Written by Harry Roberts on CSS Wizardry.
In a recent interview, I was asked about simple and/or replicable steps to take when refactoring CSS. The topics of legacy, Technical Debt, and refactoring are, for one reason or another, at the front of my mind at the moment, so I thought I would write up a short post on an approach to refactoring CSS (or any language) that I call The Three I’s: Identify, Isolate, Implement.
It’s all well and good knowing that ‘your CSS is a mess’, but which bits specifically? Which parts of your codebase are causing you problems right now? Which ones will be the quickest to refactor? Which parts will provide you with the most benefit once refactored? It is important to identify prime candidates for refactoring.
For example, the CSS for your nav might be cumbersome and hard to work with, but if the nav works correctly, is accessible, and you rarely have to edit the CSS for it, refactoring it will likely not provide you with much immediate value: we can probably afford to leave it as it is for a little while longer. However, your layout/grid system might be incredibly fragmented and inconsistent, it might have cross-browser issues, its responsiveness may have been bolted on as an afterthought, and of course it is probably used extensively and frequently. As a result, you might get a lot of value from tackling that first.
Have a clear idea of which parts of your project should be refactored, if at all.
Tip: Try to limit refactoring work to the scope of single features. It’s much safer to refactor a single feature than it is to refactor your entire naming convention, for example. For further detail on this, and much more, you can see my Refactoring CSS Without Losing Your Mind talk at a number of events throughout the rest of 2016.
Once we have identified candidates for refactoring, we need to isolate them before and during working on them. Suppose we have decided to refactor our layout system first, we should rewrite this in isolation, outside of our project.
In order to do this, open a new jsFiddle, CodePen, etc. and begin work there. Do not refactor features back into a stale codebase, as doing so runs the risk of making use of legacy CSS that may itself be refactored in future. For example, we might be using a traditional reset in the current project, which may be replaced by Normalize.css in future—we don’t want to build our brand new layout system on top of a reset that will be removed in six months time.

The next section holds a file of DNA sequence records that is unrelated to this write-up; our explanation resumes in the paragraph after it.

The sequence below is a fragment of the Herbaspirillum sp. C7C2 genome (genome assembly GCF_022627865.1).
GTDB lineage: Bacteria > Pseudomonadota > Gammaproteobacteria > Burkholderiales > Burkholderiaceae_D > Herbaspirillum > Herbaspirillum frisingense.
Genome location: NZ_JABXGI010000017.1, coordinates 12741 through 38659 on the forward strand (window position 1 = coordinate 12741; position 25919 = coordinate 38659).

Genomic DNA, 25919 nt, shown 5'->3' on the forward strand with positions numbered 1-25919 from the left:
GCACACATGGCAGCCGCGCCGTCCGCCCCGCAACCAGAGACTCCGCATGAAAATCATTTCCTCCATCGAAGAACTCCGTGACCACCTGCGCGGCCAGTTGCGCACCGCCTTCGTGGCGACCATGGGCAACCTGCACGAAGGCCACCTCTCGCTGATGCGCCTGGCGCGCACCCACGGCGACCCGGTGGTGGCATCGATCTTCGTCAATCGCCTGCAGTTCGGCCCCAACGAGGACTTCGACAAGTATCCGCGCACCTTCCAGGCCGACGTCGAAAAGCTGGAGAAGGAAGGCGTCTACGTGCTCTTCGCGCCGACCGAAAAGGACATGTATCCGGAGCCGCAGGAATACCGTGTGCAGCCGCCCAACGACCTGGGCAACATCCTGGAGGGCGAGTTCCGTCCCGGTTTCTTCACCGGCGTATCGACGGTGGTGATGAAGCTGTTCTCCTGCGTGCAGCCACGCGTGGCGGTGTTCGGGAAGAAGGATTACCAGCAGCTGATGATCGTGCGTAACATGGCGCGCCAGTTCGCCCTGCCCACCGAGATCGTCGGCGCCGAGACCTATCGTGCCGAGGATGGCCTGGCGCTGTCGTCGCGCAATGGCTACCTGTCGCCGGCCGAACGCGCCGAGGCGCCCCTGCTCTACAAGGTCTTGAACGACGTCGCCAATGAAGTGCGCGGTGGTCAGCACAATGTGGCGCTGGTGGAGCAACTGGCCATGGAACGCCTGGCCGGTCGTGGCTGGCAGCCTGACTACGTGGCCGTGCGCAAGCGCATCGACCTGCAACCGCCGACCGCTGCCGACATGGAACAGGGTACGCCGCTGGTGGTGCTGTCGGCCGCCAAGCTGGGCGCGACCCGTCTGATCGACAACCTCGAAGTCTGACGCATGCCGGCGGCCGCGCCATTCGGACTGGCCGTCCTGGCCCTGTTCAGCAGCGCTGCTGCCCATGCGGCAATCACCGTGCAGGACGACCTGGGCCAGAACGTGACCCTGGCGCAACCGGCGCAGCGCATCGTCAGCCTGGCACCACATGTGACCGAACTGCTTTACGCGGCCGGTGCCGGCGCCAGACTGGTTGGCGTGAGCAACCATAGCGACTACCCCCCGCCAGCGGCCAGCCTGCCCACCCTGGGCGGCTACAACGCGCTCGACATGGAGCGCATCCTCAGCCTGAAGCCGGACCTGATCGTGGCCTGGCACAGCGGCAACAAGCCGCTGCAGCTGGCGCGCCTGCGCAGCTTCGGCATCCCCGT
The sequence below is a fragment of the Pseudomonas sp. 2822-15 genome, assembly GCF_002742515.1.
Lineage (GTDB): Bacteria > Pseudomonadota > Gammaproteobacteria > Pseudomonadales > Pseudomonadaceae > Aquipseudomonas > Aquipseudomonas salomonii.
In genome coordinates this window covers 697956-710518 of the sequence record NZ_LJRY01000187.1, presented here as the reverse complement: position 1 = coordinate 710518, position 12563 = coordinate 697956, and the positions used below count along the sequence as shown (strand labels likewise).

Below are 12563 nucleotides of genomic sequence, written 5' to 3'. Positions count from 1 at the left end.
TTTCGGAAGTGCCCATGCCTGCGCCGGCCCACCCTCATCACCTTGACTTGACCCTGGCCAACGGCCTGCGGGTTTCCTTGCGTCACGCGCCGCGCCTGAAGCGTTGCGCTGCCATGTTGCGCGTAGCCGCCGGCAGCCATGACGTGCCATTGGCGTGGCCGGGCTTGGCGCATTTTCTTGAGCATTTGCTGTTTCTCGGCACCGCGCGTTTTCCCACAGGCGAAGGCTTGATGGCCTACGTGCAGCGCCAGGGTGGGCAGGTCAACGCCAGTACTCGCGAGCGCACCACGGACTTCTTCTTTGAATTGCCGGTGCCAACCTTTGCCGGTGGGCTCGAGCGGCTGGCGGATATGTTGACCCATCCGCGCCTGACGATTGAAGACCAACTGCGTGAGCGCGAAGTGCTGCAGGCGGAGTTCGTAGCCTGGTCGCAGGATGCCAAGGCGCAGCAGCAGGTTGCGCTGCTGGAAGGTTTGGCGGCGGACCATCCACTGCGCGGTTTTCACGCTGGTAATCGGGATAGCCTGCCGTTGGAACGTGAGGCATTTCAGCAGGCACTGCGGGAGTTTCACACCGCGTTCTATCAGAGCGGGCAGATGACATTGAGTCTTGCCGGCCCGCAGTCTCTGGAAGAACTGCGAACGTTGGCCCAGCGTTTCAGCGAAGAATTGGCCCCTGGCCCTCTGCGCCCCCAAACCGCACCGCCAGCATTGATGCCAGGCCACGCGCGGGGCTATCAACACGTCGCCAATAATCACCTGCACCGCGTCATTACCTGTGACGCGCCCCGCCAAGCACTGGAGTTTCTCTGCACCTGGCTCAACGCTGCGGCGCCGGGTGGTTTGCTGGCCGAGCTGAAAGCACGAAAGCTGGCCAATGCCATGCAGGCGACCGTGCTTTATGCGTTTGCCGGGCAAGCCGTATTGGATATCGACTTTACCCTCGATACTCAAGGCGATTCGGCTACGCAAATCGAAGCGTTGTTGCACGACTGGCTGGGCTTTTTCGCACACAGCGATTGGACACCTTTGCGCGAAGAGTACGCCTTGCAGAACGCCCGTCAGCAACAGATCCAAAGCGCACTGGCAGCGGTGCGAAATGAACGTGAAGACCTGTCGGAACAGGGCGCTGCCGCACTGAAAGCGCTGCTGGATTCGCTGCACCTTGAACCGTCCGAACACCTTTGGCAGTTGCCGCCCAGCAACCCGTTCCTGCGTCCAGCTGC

Build the new/refactored version of your feature in complete isolation so that you know it is well encapsulated, and it’s not making use of any legacy.
The final step is to implement your refactored feature. Copy and paste the jsFiddle CSS into the relevant part of your project, and see what happens. 90% of the time, you’ll find that there are some problems: conflicts with existing CSS, naming collisions, existing styles leaking into your new code, etc.
We tackle these details at implementation stage, and we need to give careful consideration as to where we place the fixes. If the fix solves a problem with the layout system itself, it is usually best to place the fix in the layout system’s partial. If the fix addresses problems arising from conflicts with legacy code, it is often best to place it in a shame.css file. This keeps the legacy fix away from greenfield CSS, meaning it will be much easier to remove once we’ve refactored whatever legacy was causing the problem in the first place.
Move the refactored feature back into the project and tidy things up here.
Hi there, I’m Harry. I am an award-winning Consultant Web Performance Engineer, designer, developer, writer, and speaker from the UK. I write, Tweet, speak, and share code about measuring and improving site-speed. You should hire me.
I am available for hire to consult, advise, and develop with passionate product teams across the globe.
I specialise in large, product-based projects where performance, scalability, and maintainability are paramount.